Also, as I said before, take pictures as proof of the condition of your clothes before shipping them.

Lastly, ship with the platform prepaid shipping labels so you and the marketplace staff can track your shipments.

These simple tactics can help you sell online more smoothly.

Pros of selling your clothes in-store

Selling clothes through a brick-and-mortar store offers unique advantages that may not be available online.

Primarily, the potential of engaging with walk-in customers adds a personal touch to each transaction.

Walk-in customers:

There’s a tangible connection that you can establish with clients who visit the store.

This direct interaction fosters trust and can lead to increased loyalty.

Harmonious customer relationships often translate into frequent visits and referrals, boosting sales.

Woman looking at clothes in a store

High satisfaction rates:

Another substantial benefit is the likelihood of higher customer satisfaction.

Buyers appreciate the opportunity to try on clothes, feel the textures, and view colors in natural light.

Which is unavailable when they shop online.

Also, this hands-on experience reduces the chances of returns.

And satisfied customers are likely to recommend you to their friends.

Another advantage of selling in-store is that, after a while, you’d know what sells and stock more of it.

Which improves sales, too.

woman hanging a bag to a customer

Cons of selling your clothes in-store

Rental fees:

Paying rent in a physical store can eat into your profits.

Especially in busy retail locations.

Uneven sales days:

Income may fluctuate dramatically, with some days generating little to no revenue.

Which can make financial planning challenging.

I’ve been to several thrift stores in my area.

Some days, they’re busy, and others, the stores are empty.

And when you’re not making money, how will you continue to operate your business?

Window shoppers:

Walk-in customers won’t always translate into sales.

Many passersby may browse without purchasing.

Some people go to malls to look around, do window shopping, and leave.

I do that a lot with a close friend of mine.

It was during one of our mall walks that I discovered those cool thrift stores.

And I felt kind of sorry for the store owners when I walked in and out without buying anything.

woman window shoping

You have to price your items high to make profits:

Another con about selling your clothes in-store is that you must price high to make profits.

Because you must earn enough money to pay rent and other fees to run the store.

The thrift stores I visited in my area have really pricey items.

And they sell good stuff.

But you know how most of us view thrift stores?

We see them as places to buy treasures for less.

So it’s weird to see a dress priced high in a thrift store.

But I understand the owners need to make enough to run the store.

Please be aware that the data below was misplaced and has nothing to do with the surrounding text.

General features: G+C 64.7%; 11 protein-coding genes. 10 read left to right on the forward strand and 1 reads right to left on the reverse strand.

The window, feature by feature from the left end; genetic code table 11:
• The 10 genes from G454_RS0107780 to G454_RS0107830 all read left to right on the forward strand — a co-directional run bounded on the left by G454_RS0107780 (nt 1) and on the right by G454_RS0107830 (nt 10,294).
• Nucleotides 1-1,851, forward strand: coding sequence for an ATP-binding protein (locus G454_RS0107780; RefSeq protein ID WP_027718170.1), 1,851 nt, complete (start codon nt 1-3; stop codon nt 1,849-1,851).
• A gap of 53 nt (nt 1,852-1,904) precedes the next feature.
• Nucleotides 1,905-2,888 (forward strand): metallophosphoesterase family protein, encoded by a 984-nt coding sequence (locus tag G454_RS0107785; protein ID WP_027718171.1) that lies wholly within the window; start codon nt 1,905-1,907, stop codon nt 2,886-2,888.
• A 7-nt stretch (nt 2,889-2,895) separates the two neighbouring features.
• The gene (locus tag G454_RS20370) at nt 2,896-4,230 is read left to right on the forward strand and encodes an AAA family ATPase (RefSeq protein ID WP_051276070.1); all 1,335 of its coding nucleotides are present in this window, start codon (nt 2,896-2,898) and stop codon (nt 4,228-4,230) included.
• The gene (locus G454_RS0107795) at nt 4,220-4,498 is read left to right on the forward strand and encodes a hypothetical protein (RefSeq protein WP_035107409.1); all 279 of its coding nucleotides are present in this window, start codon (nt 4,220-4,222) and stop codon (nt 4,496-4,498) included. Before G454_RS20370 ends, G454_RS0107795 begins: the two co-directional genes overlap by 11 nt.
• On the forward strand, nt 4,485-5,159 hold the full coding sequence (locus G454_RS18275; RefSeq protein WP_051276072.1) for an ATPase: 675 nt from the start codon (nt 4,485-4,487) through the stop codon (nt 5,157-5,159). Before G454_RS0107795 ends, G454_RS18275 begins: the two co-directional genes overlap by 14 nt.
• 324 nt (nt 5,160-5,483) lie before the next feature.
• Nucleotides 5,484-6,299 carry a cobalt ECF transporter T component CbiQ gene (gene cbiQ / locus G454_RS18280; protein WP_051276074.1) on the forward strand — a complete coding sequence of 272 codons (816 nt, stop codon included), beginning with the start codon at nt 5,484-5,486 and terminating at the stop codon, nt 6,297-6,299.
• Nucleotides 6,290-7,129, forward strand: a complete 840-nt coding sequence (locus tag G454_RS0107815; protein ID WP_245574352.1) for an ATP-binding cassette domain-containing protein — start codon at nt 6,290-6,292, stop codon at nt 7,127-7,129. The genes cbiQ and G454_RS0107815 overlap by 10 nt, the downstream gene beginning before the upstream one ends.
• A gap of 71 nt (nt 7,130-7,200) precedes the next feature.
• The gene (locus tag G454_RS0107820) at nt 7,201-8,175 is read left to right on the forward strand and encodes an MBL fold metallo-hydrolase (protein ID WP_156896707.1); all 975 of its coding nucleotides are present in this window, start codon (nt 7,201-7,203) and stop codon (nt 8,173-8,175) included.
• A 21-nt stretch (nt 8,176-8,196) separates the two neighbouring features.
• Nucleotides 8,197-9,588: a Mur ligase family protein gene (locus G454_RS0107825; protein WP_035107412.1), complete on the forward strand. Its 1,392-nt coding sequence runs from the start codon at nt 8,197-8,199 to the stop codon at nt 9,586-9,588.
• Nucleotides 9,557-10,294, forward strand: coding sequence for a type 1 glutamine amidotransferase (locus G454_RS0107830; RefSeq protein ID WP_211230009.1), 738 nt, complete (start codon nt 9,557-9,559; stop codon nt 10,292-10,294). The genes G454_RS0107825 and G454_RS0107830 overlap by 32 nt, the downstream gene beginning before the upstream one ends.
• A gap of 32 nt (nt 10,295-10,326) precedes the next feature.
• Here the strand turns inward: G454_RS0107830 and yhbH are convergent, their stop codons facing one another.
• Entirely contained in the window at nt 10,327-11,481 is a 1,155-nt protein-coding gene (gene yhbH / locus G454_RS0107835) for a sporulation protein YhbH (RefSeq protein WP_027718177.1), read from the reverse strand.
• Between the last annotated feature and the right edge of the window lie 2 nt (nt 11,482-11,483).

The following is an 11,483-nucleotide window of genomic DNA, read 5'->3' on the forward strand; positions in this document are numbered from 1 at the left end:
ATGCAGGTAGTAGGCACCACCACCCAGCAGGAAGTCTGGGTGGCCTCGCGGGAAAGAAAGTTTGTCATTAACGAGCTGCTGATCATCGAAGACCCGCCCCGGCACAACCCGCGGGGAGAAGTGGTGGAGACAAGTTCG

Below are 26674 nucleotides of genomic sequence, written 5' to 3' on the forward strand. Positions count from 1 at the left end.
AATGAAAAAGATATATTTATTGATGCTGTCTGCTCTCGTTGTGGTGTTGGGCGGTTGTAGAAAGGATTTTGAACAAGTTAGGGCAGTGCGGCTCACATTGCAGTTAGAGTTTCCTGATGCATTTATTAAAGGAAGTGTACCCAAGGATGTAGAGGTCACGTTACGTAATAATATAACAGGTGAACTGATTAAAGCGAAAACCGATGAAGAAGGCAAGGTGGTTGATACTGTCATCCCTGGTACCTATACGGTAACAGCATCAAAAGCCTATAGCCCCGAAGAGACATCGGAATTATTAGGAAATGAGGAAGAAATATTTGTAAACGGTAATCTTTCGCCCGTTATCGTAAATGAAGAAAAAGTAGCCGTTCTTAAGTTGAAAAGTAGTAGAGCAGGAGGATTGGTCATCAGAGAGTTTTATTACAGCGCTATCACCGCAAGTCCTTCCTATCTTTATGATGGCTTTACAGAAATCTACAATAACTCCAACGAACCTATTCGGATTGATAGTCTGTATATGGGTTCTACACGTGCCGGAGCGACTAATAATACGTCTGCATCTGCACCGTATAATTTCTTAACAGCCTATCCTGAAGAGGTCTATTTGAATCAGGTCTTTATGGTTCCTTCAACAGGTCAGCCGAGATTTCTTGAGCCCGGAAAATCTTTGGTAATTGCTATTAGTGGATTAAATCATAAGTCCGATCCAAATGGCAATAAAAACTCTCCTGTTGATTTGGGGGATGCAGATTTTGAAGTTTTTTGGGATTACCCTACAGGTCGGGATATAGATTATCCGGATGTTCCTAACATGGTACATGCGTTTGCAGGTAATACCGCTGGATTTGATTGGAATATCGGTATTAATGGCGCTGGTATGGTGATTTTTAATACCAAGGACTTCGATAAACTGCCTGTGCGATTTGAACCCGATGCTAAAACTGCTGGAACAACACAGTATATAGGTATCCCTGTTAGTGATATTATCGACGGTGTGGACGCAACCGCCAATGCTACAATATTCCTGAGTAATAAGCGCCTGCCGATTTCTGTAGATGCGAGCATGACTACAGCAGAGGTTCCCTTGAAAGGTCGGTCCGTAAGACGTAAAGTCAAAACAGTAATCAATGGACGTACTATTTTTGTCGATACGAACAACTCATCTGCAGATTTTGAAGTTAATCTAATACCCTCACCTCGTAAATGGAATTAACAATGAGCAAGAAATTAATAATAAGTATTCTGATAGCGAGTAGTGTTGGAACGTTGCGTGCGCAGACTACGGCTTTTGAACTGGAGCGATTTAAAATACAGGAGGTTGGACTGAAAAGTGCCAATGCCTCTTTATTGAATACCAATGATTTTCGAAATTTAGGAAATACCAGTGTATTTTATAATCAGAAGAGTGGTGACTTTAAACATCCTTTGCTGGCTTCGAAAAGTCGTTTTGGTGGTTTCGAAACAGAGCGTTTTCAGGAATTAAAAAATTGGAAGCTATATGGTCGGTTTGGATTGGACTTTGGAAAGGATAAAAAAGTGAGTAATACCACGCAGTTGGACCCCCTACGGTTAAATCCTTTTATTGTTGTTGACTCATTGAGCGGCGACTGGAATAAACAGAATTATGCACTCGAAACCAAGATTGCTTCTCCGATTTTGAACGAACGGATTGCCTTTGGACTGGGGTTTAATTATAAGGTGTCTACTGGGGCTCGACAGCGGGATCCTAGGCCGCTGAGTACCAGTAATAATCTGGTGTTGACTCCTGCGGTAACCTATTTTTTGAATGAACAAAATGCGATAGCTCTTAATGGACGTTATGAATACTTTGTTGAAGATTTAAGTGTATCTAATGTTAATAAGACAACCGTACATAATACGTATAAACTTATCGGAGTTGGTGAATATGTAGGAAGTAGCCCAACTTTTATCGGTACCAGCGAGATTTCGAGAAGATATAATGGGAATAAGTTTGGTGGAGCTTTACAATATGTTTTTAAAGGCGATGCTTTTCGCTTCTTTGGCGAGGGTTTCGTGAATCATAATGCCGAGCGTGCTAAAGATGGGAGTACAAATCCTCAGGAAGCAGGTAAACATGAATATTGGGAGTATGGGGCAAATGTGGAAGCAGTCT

Fit and theft issues:

Customers trying on clothes can lead to wear and tear.

Not to mention the possibility of theft.

And investing in security measures can be costly and also impact your profits.

Also, you can’t install cameras in the changing rooms.

So you can’t tell what the buyer paid for or stole.

I believe theft is why Burlington’s changing room has been out of use.

I may be wrong.

Choosing the right place to sell your clothes

Deciding whether to sell your clothes online or in-store depends on the advantages and challenges unique to each method.

Online marketplaces are enticing if you value convenience and reaching more buyers without leaving your home.

They allow you to list your clothes swiftly, conducting transactions from anywhere at any time.

The direct profits you keep are also appealing, minus any fees associated with your chosen platform.

Keeping most of the profits, with the added benefit of quick sales, makes selling online attractive to many.

Conversely, selling clothes online requires detailed listing, good pictures, and accurate descriptions.

And you have to deal with selling fees and shipping even when you have other commitments or potential buyer scams.

These cons can make selling online stressful and costly.

In a store setting, walk-in customers provide immediate sales without the uncertainty of shipping.

However, rental costs, inconsistent sales, and possible theft can reduce profits.

And increase the cost of running the business.

Ultimately, selling online or in-store depends on your goal and the control you want over the process.

So, what’s best for your wardrobe?

Depending on the kind of clothes in your wardrobe, you can choose to sell online or in-store.

But let me warn you that online buyers are more likely to scam you of high-end items.

So be careful out there.

However, if you have other major commitments and don’t see yourself selling online or in-store, send your clothes to Thredup.

They’ll take the pictures, price and list the clothes, and ship them for you.

And you may or may not make a lot of sales.

But you’d declutter your closet and have space for new clothes.

Conclusion on the pros and cons of selling online vs. in-store

So those are the pros and cons of selling your clothes online vs. in-store.

If you find this post helpful, please share it.

Where are you currently selling your clothes?

What are the pros and cons you’re experiencing?

Please share with us in the comments.

Thanks for reading.